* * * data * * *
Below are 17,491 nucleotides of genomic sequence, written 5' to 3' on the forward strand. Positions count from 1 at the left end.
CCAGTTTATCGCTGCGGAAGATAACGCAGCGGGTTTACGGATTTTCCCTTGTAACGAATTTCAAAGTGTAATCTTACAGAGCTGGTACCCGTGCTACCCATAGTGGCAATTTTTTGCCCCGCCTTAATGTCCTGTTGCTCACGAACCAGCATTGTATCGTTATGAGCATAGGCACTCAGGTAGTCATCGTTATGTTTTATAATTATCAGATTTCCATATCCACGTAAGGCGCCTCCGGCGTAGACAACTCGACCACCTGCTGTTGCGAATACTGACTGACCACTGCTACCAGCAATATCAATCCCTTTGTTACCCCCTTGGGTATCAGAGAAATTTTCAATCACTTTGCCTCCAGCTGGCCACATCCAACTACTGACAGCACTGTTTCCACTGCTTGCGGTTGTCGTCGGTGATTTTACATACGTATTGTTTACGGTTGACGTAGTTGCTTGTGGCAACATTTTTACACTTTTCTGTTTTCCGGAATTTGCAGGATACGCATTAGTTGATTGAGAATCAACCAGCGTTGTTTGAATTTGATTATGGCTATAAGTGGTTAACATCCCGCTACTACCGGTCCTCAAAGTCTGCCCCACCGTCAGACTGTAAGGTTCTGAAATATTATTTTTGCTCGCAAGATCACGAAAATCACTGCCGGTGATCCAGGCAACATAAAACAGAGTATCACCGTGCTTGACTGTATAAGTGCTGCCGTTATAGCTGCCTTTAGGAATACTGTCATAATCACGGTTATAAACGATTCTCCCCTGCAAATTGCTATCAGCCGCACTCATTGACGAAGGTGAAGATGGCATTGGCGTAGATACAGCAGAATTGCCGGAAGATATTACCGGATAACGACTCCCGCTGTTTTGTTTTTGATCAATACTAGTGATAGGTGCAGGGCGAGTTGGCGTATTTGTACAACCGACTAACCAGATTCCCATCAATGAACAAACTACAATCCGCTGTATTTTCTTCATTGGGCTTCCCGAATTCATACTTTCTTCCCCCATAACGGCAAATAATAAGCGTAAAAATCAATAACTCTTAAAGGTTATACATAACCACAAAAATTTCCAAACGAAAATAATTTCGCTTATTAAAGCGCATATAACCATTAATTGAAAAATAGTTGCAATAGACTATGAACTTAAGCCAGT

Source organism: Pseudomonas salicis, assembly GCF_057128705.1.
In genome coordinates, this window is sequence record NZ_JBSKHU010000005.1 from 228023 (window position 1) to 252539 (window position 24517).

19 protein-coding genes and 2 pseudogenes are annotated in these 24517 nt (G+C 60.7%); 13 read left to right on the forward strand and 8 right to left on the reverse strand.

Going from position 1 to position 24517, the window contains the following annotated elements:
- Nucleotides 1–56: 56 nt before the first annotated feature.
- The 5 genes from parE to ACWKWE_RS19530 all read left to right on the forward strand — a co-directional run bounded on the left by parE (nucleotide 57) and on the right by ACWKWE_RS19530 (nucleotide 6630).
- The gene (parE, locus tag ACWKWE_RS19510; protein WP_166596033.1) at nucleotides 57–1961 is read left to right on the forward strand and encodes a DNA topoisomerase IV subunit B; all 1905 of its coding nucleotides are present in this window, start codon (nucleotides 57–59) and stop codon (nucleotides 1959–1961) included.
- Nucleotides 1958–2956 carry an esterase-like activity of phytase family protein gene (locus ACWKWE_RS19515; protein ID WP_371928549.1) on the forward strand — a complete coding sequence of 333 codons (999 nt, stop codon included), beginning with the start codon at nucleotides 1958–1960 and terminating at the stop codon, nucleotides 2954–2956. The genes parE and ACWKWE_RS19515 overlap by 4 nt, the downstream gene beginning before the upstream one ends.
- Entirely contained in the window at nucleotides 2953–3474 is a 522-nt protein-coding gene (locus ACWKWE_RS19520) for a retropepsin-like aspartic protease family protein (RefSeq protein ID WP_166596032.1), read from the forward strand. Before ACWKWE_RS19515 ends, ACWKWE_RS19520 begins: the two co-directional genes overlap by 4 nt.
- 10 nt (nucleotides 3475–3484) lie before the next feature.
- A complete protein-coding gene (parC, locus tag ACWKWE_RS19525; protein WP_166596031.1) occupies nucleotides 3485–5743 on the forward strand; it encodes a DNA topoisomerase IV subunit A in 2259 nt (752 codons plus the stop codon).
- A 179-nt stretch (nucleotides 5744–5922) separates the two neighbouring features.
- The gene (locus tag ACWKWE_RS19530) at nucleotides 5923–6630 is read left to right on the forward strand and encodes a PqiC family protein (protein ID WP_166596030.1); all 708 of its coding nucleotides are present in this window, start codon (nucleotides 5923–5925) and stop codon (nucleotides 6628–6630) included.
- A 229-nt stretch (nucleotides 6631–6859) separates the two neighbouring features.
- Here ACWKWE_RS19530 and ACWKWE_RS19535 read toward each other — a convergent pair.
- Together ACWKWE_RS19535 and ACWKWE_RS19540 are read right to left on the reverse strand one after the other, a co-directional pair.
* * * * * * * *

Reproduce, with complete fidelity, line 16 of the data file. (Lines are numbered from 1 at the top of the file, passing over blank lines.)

- A 229-nt stretch (nucleotides 6631–6859) separates the two neighbouring features.